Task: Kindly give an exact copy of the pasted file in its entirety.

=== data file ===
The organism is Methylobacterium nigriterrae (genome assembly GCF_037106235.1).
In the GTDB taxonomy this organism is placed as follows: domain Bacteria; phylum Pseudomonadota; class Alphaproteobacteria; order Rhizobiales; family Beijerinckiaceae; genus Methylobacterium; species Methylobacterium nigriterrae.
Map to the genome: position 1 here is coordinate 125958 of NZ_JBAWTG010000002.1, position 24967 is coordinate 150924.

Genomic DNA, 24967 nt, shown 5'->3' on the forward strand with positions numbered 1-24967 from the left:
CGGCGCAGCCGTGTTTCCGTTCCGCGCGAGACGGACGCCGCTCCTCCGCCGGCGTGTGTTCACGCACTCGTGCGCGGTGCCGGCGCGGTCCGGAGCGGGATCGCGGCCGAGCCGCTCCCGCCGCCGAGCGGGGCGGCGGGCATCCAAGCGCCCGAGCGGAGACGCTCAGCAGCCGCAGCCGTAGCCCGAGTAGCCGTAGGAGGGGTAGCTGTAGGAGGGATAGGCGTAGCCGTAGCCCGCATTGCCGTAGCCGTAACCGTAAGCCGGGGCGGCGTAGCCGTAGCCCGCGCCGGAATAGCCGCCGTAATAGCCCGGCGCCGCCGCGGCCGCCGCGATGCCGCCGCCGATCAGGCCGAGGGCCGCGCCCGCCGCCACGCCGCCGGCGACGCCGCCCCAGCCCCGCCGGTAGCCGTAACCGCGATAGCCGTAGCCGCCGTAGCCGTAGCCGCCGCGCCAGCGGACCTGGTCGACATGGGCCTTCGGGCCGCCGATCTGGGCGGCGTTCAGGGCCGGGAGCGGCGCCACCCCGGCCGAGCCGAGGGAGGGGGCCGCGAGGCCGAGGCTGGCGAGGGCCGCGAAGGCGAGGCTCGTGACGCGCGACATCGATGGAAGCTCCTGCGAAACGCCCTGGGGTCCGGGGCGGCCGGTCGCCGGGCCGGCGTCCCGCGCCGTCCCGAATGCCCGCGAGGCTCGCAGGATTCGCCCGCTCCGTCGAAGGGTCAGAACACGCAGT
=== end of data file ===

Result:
The organism is Methylobacterium nigriterrae (genome assembly GCF_037106235.1).
In the GTDB taxonomy this organism is placed as follows: domain Bacteria; phylum Pseudomonadota; class Alphaproteobacteria; order Rhizobiales; family Beijerinckiaceae; genus Methylobacterium; species Methylobacterium nigriterrae.
Map to the genome: position 1 here is coordinate 125958 of NZ_JBAWTG010000002.1, position 24967 is coordinate 150924.

Genomic DNA, 24967 nt, shown 5'->3' on the forward strand with positions numbered 1-24967 from the left:
CGGCGCAGCCGTGTTTCCGTTCCGCGCGAGACGGACGCCGCTCCTCCGCCGGCGTGTGTTCACGCACTCGTGCGCGGTGCCGGCGCGGTCCGGAGCGGGATCGCGGCCGAGCCGCTCCCGCCGCCGAGCGGGGCGGCGGGCATCCAAGCGCCCGAGCGGAGACGCTCAGCAGCCGCAGCCGTAGCCCGAGTAGCCGTAGGAGGGGTAGCTGTAGGAGGGATAGGCGTAGCCGTAGCCCGCATTGCCGTAGCCGTAACCGTAAGCCGGGGCGGCGTAGCCGTAGCCCGCGCCGGAATAGCCGCCGTAATAGCCCGGCGCCGCCGCGGCCGCCGCGATGCCGCCGCCGATCAGGCCGAGGGCCGCGCCCGCCGCCACGCCGCCGGCGACGCCGCCCCAGCCCCGCCGGTAGCCGTAACCGCGATAGCCGTAGCCGCCGTAGCCGTAGCCGCCGCGCCAGCGGACCTGGTCGACATGGGCCTTCGGGCCGCCGATCTGGGCGGCGTTCAGGGCCGGGAGCGGCGCCACCCCGGCCGAGCCGAGGGAGGGGGCCGCGAGGCCGAGGCTGGCGAGGGCCGCGAAGGCGAGGCTCGTGACGCGCGACATCGATGGAAGCTCCTGCGAAACGCCCTGGGGTCCGGGGCGGCCGGTCGCCGGGCCGGCGTCCCGCGCCGTCCCGAATGCCCGCGAGGCTCGCAGGATTCGCCCGCTCCGTCGAAGGGTCAGAACACGCAGT